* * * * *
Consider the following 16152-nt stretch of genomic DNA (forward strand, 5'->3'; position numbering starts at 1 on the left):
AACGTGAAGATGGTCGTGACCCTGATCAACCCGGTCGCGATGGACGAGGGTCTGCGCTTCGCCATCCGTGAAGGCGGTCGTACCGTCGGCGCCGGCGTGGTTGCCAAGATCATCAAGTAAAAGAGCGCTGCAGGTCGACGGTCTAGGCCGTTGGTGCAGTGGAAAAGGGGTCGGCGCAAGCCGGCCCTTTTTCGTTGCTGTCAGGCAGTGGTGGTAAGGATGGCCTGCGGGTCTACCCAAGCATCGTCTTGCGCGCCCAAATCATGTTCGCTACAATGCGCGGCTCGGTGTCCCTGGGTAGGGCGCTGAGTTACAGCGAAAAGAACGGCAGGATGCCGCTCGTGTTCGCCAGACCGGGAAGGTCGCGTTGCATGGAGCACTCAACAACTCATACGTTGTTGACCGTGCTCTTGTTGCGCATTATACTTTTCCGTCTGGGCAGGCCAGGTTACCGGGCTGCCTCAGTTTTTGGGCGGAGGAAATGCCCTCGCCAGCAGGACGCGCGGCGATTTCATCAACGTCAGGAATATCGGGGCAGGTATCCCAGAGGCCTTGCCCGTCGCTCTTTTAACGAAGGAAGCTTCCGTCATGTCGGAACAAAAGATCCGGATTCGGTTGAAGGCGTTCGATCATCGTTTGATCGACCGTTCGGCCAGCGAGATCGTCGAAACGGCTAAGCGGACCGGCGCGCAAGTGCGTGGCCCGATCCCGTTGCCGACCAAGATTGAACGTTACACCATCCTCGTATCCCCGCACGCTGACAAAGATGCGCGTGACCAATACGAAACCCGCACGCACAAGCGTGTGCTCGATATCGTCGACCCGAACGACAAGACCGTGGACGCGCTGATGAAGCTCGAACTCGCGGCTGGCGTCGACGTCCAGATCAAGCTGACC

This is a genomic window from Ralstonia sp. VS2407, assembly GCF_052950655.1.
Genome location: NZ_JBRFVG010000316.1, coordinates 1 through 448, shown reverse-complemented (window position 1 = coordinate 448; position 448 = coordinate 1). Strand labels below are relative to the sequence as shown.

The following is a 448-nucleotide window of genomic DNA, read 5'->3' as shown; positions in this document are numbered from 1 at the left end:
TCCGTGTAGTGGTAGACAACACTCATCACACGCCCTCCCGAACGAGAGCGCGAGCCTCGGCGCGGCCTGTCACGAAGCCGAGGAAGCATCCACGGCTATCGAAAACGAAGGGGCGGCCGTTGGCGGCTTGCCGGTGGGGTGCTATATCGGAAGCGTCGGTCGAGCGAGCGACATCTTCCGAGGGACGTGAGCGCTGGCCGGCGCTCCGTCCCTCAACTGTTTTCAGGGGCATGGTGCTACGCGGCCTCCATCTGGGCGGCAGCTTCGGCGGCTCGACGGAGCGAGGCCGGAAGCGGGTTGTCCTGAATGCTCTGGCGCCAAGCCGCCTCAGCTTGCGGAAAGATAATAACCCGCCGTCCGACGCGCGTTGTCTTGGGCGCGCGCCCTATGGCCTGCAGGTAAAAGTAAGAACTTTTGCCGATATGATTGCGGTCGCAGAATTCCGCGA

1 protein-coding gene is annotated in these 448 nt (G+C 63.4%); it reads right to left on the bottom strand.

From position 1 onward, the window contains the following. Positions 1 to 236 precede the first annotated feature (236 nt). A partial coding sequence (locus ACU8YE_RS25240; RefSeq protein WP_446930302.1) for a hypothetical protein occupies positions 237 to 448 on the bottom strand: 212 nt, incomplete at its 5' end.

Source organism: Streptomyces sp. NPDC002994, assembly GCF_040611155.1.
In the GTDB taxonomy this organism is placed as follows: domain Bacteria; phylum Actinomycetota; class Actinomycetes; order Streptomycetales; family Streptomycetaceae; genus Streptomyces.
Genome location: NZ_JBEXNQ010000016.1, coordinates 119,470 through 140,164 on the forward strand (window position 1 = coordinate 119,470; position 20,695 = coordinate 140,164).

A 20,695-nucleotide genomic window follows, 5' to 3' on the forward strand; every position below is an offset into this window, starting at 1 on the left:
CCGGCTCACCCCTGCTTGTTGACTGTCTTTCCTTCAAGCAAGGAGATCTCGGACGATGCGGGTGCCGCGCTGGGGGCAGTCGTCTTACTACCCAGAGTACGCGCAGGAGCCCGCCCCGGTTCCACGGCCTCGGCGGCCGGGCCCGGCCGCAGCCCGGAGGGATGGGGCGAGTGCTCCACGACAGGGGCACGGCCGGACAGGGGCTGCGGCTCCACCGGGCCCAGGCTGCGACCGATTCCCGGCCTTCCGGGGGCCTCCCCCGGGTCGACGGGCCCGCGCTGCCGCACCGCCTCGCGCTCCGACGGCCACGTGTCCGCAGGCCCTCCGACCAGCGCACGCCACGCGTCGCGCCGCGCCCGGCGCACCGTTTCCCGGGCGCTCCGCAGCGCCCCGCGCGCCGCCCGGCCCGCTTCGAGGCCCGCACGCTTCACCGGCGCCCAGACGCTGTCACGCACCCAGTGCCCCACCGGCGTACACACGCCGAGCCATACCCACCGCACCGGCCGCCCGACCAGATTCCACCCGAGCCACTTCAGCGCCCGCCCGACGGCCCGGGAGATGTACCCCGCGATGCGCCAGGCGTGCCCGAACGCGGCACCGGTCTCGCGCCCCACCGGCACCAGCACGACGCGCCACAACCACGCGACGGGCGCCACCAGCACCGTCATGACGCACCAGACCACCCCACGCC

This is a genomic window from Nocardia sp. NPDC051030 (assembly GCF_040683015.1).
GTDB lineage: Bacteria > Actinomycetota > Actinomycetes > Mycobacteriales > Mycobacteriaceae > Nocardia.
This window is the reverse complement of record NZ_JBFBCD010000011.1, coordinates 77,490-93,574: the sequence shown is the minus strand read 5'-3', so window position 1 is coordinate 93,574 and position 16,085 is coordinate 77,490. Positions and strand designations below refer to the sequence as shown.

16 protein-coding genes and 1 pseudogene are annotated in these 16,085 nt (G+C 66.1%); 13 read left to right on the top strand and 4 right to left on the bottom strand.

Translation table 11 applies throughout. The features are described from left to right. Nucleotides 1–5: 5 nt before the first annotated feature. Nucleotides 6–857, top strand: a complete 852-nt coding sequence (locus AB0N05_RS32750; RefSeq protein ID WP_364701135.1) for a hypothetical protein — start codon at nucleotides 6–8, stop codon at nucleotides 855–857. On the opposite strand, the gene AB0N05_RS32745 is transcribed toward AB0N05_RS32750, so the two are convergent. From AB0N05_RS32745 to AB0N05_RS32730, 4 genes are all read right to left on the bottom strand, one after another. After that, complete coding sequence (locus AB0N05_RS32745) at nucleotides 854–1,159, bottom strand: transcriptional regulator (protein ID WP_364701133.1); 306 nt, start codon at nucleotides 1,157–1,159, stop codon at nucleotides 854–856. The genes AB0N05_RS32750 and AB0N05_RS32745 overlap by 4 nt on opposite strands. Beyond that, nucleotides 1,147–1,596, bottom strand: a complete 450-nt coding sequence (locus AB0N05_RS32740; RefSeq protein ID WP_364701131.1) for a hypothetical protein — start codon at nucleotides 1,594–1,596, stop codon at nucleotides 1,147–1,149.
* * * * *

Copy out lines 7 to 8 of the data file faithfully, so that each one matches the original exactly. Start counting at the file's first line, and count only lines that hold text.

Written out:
1 protein-coding gene is annotated in these 448 nt (G+C 63.4%); it reads right to left on the bottom strand.

From position 1 onward, the window contains the following. Positions 1 to 236 precede the first annotated feature (236 nt). A partial coding sequence (locus ACU8YE_RS25240; RefSeq protein WP_446930302.1) for a hypothetical protein occupies positions 237 to 448 on the bottom strand: 212 nt, incomplete at its 5' end.